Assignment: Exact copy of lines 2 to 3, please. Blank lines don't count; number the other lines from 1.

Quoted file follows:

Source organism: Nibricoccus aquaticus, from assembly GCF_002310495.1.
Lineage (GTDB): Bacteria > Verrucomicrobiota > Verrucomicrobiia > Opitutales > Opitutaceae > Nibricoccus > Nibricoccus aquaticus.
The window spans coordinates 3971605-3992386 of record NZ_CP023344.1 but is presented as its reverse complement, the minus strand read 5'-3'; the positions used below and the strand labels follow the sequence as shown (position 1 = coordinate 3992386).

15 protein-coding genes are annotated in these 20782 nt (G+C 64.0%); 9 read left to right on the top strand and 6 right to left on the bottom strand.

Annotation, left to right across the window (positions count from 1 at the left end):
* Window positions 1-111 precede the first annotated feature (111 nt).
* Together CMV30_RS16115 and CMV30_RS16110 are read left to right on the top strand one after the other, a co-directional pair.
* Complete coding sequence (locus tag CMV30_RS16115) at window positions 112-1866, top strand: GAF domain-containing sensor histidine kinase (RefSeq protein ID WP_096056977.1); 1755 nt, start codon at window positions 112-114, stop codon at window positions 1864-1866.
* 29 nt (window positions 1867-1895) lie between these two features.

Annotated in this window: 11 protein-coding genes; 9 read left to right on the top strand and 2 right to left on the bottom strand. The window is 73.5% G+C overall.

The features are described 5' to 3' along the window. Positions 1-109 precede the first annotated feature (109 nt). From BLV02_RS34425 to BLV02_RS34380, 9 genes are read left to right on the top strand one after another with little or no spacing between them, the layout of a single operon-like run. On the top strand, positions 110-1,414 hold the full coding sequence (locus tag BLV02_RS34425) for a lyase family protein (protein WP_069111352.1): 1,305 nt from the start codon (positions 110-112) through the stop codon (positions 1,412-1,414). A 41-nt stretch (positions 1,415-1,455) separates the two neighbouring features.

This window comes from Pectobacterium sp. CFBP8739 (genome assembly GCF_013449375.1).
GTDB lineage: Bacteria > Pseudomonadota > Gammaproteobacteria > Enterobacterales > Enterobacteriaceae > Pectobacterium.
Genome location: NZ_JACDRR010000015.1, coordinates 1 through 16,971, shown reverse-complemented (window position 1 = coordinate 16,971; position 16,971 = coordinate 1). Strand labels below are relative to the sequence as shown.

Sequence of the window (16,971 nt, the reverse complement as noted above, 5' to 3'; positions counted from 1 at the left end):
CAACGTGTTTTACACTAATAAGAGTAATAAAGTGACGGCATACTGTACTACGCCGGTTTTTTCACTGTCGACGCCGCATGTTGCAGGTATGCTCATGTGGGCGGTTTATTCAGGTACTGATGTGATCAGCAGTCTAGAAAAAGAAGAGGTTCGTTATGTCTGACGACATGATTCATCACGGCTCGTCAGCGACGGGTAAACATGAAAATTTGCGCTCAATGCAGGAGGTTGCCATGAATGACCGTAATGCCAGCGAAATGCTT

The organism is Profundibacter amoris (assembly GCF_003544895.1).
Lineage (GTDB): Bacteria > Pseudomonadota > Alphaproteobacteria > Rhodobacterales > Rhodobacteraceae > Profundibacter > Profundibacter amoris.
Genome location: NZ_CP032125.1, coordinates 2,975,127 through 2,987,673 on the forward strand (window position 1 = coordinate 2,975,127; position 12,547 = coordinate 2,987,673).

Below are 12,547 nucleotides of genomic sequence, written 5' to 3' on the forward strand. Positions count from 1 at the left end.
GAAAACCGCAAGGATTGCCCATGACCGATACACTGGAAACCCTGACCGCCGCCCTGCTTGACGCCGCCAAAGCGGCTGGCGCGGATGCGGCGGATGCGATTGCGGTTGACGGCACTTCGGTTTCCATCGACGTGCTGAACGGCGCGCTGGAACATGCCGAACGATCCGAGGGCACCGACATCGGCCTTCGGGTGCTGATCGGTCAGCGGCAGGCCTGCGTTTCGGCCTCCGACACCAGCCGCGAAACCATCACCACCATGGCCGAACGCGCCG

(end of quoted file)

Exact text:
Lineage (GTDB): Bacteria > Verrucomicrobiota > Verrucomicrobiia > Opitutales > Opitutaceae > Nibricoccus > Nibricoccus aquaticus.
The window spans coordinates 3971605-3992386 of record NZ_CP023344.1 but is presented as its reverse complement, the minus strand read 5'-3'; the positions used below and the strand labels follow the sequence as shown (position 1 = coordinate 3992386).